Description of original award (Fiscal Year 2021, $149,897)
The Jefferson County Sheriff’s Office (JCSO) along with Mental Health providers, NAMI, CIT Chapters, and the communities/citizens we serve have identified the need to have deputies trained with special skills in dealing with and helping people in crisis or with mental illness. Our goal is to refer individuals to proper community resources rather than incarceration. The decision was made to implement the CIT National Training Program. This program will allow deputies to learn the CIT concept in a classroom setting that includes Mental health providers. This fosters a positive working relationship with law enforcement and the community. Deputies will participate in hands-on exercises during training that emphasize de-escalating persons in crisis. Training focuses on differentiating between circumstances where exigent officer or public safety concerns exist that require immediate action and circumstances in which time and the opportunity to make tactical decisions that allow for distance and shielding permit deputies to slow down the course of events, potentially mitigating the need to use force. By integrating crisis intervention training as a core skill across multiple disciplines, deputies evaluate each incident for symptomatic behaviors of a behavioral crisis as well as the need for and feasibility of de-escalation. This process, in turn, reinforces CIT / De-Escalation concepts in all training scenarios.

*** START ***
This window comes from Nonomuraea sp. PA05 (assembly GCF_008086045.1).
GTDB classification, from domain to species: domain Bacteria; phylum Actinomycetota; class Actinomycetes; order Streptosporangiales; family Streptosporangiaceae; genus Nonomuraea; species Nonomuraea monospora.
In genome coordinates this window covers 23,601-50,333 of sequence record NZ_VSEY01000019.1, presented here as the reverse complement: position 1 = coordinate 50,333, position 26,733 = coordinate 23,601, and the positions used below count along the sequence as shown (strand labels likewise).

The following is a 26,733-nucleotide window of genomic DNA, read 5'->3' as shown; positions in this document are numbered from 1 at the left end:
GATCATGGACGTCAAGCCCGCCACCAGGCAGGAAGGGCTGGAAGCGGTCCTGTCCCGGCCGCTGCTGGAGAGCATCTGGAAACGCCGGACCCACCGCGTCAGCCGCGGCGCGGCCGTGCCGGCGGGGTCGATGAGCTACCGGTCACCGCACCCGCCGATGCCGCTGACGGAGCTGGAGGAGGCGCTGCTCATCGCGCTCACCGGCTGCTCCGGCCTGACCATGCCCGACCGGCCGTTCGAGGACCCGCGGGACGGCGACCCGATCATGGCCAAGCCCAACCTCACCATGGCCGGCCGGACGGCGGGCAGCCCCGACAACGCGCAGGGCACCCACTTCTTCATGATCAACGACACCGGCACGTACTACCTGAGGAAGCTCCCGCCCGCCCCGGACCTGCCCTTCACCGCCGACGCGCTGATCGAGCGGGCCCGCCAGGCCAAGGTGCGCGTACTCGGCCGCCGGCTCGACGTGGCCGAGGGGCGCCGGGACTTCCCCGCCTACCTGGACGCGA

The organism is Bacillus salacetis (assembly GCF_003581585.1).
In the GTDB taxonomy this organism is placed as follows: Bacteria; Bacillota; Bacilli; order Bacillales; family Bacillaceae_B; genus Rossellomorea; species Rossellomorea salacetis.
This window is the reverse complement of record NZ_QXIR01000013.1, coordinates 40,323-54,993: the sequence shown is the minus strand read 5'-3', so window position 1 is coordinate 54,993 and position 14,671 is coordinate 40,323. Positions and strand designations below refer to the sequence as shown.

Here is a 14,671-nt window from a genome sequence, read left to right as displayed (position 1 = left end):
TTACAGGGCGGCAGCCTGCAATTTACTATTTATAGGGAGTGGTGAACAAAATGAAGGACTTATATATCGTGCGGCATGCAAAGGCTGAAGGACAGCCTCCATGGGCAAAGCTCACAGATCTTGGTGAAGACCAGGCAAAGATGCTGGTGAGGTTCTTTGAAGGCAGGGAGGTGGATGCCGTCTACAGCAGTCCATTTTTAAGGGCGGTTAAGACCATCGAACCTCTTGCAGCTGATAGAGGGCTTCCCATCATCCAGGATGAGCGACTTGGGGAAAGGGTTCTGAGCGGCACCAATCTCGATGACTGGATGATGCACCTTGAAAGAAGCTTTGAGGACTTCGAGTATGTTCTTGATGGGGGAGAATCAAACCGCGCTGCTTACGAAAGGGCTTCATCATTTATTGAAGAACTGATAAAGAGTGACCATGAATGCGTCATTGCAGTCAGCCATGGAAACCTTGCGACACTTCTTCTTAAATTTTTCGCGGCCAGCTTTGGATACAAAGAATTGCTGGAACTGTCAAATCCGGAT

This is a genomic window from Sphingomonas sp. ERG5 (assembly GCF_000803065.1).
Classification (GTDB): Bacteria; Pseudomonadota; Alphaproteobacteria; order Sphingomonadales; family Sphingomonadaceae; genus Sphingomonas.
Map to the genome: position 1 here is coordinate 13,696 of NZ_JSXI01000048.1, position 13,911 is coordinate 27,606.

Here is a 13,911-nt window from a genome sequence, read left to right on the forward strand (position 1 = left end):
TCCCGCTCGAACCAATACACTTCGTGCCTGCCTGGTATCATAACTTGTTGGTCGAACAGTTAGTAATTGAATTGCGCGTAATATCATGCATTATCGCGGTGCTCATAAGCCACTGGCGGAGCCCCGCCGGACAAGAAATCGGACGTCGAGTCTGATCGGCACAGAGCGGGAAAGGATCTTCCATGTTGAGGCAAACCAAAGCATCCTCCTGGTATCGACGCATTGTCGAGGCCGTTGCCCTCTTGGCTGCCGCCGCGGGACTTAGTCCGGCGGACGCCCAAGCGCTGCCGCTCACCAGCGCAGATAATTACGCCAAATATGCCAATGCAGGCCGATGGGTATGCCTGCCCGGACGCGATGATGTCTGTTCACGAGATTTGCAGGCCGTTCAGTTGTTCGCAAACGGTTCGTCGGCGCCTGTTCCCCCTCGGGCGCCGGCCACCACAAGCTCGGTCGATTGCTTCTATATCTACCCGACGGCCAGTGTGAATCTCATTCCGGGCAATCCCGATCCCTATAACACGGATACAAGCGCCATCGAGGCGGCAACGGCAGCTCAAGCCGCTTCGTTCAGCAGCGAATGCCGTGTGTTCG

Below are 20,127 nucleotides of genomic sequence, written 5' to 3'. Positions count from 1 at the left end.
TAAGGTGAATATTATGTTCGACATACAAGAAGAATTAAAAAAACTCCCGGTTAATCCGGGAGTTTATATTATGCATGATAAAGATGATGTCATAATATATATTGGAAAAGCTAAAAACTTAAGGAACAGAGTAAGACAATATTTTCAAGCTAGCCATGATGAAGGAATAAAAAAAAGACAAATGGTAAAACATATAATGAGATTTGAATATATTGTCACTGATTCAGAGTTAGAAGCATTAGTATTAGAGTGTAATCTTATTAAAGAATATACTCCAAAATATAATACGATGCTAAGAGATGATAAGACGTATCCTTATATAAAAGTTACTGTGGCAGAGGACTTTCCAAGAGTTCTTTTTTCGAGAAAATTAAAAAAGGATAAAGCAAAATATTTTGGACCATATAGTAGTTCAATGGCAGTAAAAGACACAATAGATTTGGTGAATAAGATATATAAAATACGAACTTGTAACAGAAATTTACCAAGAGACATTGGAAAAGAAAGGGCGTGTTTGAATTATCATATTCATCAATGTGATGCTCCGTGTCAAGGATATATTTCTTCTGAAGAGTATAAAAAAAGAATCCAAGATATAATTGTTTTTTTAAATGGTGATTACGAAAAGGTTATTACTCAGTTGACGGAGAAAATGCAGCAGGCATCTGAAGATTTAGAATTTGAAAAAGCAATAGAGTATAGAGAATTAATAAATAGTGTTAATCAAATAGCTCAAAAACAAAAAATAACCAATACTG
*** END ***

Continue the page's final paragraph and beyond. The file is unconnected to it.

We are seeking this grant to be able to train JCSO sworn personnel in the CIT program as well as help any agency in Alabama, especially smaller municipalities in Jefferson County, train their personnel. In July, we held the first 40-hour course with 24 participants. Plans to host the Instructor Course is forthcoming. As the largest county in Alabama, we feel this grant would not only benefit the JCSO but law enforcement agencies throughout the state. It is our plan to
implement the training for all deputies, identify personnel who will be a fit for the CIT designation, and continue to offer the 40-hour training over the next three years. The JCSO would be training approximately 520 deputies plus those from other agencies. Agencies from around the state have reached out for assistance in developing their own crisis response structures and programs. To meet this growing demand, this will be a program the JCSO training staff will be committed to continue after the grant ends.
This grant would make a tremendous impact on the law enforcement and mental health relationship in Jefferson County as well as in Alabama.